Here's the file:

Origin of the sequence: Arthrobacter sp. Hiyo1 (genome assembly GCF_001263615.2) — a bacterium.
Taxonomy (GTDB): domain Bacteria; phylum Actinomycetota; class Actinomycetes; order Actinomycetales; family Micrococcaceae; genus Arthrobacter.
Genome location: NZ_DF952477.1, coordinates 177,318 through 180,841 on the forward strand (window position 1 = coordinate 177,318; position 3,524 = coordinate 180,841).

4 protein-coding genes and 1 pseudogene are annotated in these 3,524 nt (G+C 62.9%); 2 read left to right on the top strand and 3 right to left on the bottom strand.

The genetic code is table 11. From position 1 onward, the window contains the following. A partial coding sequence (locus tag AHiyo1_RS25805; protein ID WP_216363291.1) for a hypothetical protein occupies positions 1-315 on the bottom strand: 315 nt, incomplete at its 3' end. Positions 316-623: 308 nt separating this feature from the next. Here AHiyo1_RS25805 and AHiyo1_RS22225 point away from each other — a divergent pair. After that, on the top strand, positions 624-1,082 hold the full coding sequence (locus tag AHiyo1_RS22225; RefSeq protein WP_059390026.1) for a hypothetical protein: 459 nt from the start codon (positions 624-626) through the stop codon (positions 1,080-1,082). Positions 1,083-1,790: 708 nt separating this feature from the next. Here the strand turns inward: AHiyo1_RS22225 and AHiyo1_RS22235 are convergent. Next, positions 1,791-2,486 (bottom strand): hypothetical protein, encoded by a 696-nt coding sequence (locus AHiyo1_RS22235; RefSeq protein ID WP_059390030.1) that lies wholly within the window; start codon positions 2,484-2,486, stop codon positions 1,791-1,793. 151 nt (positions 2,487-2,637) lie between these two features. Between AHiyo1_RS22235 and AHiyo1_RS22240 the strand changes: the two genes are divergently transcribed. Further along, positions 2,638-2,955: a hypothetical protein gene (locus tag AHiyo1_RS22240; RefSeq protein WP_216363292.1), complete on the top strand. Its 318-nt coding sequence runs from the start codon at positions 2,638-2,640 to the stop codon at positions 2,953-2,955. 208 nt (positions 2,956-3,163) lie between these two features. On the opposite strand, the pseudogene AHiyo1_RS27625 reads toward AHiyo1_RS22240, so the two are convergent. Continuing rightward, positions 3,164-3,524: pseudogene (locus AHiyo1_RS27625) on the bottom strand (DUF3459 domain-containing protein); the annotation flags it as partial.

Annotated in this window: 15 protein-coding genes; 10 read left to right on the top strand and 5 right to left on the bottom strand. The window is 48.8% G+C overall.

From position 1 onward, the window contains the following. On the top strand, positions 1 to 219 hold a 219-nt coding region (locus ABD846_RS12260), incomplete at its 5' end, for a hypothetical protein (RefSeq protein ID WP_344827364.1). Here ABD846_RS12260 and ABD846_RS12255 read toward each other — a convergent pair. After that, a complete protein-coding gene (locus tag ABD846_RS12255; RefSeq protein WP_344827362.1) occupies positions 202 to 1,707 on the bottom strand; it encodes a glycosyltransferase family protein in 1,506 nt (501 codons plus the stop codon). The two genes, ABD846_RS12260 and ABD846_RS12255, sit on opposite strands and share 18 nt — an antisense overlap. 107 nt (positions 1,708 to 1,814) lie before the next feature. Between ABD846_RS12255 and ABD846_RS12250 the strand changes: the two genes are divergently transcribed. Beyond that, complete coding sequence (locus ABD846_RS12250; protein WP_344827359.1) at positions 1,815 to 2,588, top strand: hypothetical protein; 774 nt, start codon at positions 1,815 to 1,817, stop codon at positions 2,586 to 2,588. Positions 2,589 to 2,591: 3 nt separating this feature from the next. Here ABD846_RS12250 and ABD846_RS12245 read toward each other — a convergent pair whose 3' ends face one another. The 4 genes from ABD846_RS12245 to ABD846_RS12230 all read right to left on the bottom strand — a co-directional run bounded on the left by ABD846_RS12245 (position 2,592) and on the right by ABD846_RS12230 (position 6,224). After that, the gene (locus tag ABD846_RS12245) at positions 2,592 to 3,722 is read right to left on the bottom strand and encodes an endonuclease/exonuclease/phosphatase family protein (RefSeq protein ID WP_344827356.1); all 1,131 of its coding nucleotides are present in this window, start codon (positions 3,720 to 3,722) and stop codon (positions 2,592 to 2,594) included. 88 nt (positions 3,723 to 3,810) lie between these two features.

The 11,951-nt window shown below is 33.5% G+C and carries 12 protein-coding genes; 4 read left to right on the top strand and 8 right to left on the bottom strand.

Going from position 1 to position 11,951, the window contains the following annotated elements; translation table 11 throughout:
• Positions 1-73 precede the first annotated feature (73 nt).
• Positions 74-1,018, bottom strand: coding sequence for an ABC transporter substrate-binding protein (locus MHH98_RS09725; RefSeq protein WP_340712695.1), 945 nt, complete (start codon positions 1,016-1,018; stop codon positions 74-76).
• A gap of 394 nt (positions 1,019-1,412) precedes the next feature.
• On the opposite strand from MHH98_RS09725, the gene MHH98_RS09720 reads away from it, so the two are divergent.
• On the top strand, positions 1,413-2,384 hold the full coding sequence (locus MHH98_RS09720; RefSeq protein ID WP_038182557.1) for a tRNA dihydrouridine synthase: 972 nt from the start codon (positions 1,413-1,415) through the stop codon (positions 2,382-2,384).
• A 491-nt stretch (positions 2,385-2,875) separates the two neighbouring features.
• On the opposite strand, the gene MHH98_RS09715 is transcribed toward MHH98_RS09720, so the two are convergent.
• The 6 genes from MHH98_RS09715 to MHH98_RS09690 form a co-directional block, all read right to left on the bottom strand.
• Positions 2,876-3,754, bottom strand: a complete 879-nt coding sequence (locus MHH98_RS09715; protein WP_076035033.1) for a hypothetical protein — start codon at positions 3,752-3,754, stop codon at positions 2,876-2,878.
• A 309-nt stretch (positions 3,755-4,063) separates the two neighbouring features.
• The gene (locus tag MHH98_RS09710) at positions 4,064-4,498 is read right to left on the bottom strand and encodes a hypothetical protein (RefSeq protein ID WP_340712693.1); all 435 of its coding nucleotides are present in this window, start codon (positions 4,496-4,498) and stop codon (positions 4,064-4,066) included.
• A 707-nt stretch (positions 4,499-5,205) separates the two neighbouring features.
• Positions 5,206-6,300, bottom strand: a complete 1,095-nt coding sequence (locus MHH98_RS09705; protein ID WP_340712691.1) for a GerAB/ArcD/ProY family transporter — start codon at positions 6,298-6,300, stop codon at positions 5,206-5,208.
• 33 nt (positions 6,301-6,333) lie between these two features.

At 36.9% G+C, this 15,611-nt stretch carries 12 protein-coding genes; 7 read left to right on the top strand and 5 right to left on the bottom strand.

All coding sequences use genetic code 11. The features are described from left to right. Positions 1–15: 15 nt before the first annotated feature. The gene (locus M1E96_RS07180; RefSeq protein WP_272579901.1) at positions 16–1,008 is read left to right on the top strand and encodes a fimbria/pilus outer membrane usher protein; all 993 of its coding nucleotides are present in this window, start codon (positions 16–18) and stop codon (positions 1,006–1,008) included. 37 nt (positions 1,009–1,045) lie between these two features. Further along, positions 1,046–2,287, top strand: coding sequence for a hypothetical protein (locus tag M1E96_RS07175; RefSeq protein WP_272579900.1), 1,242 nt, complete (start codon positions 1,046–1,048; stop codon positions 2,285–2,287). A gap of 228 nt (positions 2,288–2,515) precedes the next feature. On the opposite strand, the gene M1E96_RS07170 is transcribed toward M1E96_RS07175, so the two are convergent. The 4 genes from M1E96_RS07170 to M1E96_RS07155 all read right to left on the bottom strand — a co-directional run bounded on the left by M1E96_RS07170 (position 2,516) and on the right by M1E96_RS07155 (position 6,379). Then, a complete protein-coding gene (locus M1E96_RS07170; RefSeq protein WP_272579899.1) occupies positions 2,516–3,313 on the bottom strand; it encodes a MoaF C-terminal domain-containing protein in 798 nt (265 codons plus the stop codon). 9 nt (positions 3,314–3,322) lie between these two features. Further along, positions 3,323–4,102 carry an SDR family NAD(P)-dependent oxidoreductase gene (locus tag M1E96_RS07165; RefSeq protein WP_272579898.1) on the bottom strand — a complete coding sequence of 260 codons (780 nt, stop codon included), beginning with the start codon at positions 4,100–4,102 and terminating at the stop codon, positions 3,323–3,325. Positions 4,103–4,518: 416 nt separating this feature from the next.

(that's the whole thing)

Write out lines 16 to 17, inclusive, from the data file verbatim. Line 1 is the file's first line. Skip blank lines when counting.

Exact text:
• On the opposite strand, the gene MHH98_RS09715 is transcribed toward MHH98_RS09720, so the two are convergent.
• The 6 genes from MHH98_RS09715 to MHH98_RS09690 form a co-directional block, all read right to left on the bottom strand.